Kadi Petje, Senior Manager: Copyright, CIPC said, “Application of the law is our only mandate in so far as IP law/policy is concerned. All our regulatory interventions are entrenched in the applicable IP statutes and the Constitution.”
Davies’s statement that “The CRC was constituted by persons who are experts in the area of Copyright and Intellectual Property,” is incorrect. Members of the CRC included Judge Ian Farlam, Oupa Lebogo, secretary of the Creative Workers Union of South Africa, Nala Mhlongo Chartered Accountant, Prof. Tana Pistorius intellectual property lecturer at the University of South Africa, Dr Jean Swanson-Jacobs Policy analyst and Prof. Musa Xulu a disgraced politician.
Gilfillan advised, “The CRC cannot and has not been implemented because it was corrupted at the outset. The recommendations in the main supported the reinforcement of existing unregulated apartheid era monopolies and scape-goated as economically irrelevant, black power. Submissions and interviews which would have had a material difference in the key recommendations were excised from the report.”
To exacerbate the strangle-hold on the industry, the Copyright Bill Subcommittee: regulation of Collecting Societies, appointed a technical panel comprising of 5/7 members of CMOs; namely Adv Joel Baloyi (nominated to SAMRO), Adv Ntsietso Mokitimi-Makhofola (nominated to SAMPRA), Thabang Mathibe (trustee at AIRCO) and Andre Myburgh (legal advisor at SAMRO) and nominated Wiseman Ngubo (CAPASSO).
Wiseman Ngubo, CAPASSO Business Affairs Manager echoed the Ministers satisfaction. He said, “The report did not favour CMOs but in fact made all the necessary recommendations that CMOs needed to change in order to better service their members.”
The CRC report recommended that the CMOs were under-licensing. It stated that the CMOs needed to increase licensing activities and set a one billion rand annual license fee target. Increasing licence rates and extending legislation to include the regulation of all CMOs were suggested for growth.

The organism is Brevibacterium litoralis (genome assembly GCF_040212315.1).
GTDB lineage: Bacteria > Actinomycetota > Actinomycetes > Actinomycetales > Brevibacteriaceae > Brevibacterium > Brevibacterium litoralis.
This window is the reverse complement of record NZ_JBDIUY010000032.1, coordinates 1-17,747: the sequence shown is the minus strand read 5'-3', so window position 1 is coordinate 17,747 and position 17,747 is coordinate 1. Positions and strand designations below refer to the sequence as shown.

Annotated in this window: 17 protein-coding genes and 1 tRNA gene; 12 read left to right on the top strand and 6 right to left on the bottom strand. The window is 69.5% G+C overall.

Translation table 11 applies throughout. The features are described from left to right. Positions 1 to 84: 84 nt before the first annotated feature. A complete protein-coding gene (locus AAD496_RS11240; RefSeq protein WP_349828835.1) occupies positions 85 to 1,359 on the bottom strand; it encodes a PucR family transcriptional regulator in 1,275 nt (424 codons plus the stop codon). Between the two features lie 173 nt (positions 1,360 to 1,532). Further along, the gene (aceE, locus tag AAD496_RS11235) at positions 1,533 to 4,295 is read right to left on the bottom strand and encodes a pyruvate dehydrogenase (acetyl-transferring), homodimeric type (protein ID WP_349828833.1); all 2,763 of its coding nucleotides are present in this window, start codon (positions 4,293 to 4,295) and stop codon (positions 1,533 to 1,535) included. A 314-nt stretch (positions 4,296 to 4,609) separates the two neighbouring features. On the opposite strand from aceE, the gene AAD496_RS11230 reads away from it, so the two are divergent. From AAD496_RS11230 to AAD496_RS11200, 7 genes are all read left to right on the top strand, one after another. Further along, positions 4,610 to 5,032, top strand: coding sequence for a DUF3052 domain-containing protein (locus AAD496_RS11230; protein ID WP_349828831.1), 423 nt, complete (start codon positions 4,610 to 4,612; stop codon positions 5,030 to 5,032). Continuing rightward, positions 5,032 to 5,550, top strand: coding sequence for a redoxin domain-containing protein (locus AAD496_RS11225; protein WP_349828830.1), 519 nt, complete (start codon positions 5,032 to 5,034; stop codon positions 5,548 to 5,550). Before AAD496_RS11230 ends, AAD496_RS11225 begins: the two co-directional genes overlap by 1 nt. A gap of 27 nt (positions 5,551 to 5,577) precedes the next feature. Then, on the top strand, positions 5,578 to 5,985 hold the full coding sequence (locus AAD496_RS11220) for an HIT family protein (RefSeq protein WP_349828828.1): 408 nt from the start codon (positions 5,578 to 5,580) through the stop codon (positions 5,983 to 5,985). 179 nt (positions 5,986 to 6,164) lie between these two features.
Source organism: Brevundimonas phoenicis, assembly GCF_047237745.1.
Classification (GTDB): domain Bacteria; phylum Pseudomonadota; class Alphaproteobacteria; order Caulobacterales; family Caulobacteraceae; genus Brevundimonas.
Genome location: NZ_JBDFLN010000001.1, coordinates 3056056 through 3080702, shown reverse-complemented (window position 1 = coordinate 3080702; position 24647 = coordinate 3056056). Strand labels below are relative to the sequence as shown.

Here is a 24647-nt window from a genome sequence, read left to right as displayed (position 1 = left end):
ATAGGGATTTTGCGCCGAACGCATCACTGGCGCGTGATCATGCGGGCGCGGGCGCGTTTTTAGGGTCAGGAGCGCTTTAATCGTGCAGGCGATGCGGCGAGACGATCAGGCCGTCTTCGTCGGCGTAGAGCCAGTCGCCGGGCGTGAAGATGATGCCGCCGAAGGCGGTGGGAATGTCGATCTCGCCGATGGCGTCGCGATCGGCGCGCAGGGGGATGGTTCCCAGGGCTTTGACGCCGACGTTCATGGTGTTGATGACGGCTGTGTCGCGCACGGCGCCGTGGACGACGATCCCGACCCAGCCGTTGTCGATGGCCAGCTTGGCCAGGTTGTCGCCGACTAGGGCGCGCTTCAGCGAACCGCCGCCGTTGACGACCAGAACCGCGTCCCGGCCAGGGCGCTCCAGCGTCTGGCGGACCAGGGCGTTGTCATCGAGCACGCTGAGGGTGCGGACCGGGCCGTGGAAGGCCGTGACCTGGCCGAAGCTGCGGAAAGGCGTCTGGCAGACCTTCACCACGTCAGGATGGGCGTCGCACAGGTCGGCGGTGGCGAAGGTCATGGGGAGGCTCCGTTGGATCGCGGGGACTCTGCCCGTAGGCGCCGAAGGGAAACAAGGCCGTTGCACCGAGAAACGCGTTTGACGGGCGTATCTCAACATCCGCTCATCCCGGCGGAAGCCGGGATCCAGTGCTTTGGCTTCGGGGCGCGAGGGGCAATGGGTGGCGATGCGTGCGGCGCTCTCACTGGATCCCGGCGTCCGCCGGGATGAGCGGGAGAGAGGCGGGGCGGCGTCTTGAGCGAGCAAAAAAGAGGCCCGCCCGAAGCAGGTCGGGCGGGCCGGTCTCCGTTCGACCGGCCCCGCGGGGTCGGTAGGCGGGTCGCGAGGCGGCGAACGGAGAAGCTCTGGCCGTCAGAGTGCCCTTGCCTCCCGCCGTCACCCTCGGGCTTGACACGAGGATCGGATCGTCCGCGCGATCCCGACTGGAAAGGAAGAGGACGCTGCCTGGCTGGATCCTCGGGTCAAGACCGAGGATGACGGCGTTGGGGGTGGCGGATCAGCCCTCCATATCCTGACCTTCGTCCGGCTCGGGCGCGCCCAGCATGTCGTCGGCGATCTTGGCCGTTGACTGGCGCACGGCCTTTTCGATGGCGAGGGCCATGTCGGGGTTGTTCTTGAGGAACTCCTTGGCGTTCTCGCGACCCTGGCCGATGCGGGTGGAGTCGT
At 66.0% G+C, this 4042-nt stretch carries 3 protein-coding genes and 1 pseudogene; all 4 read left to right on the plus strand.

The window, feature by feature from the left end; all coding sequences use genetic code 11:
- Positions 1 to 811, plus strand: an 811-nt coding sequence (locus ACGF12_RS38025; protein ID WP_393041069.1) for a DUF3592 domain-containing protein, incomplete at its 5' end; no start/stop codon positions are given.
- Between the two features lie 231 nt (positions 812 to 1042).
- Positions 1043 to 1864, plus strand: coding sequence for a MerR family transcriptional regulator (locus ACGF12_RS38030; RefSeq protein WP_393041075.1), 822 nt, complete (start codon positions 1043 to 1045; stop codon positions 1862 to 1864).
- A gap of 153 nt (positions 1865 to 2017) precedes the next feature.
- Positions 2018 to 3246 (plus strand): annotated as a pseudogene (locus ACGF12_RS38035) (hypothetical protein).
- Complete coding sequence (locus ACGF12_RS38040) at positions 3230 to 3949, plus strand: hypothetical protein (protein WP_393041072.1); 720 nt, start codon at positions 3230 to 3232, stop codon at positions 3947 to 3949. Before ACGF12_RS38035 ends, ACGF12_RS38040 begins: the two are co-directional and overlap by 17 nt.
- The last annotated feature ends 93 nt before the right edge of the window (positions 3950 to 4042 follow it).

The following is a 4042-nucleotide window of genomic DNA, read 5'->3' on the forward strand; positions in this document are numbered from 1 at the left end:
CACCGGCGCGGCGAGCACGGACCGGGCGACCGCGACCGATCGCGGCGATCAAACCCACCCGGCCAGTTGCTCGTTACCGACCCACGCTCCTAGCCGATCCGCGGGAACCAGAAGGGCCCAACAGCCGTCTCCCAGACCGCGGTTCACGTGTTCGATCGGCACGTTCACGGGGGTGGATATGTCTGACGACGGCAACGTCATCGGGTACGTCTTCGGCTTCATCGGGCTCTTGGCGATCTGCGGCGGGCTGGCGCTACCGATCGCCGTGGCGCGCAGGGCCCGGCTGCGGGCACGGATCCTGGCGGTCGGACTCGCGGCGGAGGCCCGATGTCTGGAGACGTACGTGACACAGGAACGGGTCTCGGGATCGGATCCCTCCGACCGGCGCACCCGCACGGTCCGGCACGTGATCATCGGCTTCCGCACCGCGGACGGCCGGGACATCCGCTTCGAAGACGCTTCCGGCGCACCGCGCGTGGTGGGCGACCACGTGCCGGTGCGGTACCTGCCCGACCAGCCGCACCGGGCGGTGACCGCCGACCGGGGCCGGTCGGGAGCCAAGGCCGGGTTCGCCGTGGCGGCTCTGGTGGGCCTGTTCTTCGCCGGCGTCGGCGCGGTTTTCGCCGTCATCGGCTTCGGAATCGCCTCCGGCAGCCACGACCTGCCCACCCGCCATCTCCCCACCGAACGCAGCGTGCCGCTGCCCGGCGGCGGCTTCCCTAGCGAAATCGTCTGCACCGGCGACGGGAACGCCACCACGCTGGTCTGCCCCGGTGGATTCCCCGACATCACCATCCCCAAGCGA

CRC recommendations failed to address the current international copyright considerations regarding the internet, online contracts, the ubiquitous use of the smartphone and the key issue of access to the authorship and ownership data of South African songs, recordings, films, books and artistic works.
“The key conclusions did not accord with any understanding of the copyright law global landscape. The report does not include "data", "databases", "hosting", "linking" "safe harbour" and other essential parts of the copyright landscape today. All copyright works are used, traded, distributed and paid for with and by data. In 2018 to exclude data would render the new Bill prima facie unfit for purpose,” said Gilfillan.
Other countries such as Ireland, Australia, Canada, Nigeria, Kenya, Hong Kong, India, the EU and the US are amending their respective copyright acts. The EU General Data Protection Regulation (GDPR), designed to harmonize data privacy laws across Europe and protect all EU citizens is shortly to enter law.
"It is departments of justice and other organs of state working in IP intellectual property and trade and industry, empowered by legislation, which are creating national settlements that are distributed to stakeholders and setting the rules of the game," pointed out Gilfillan.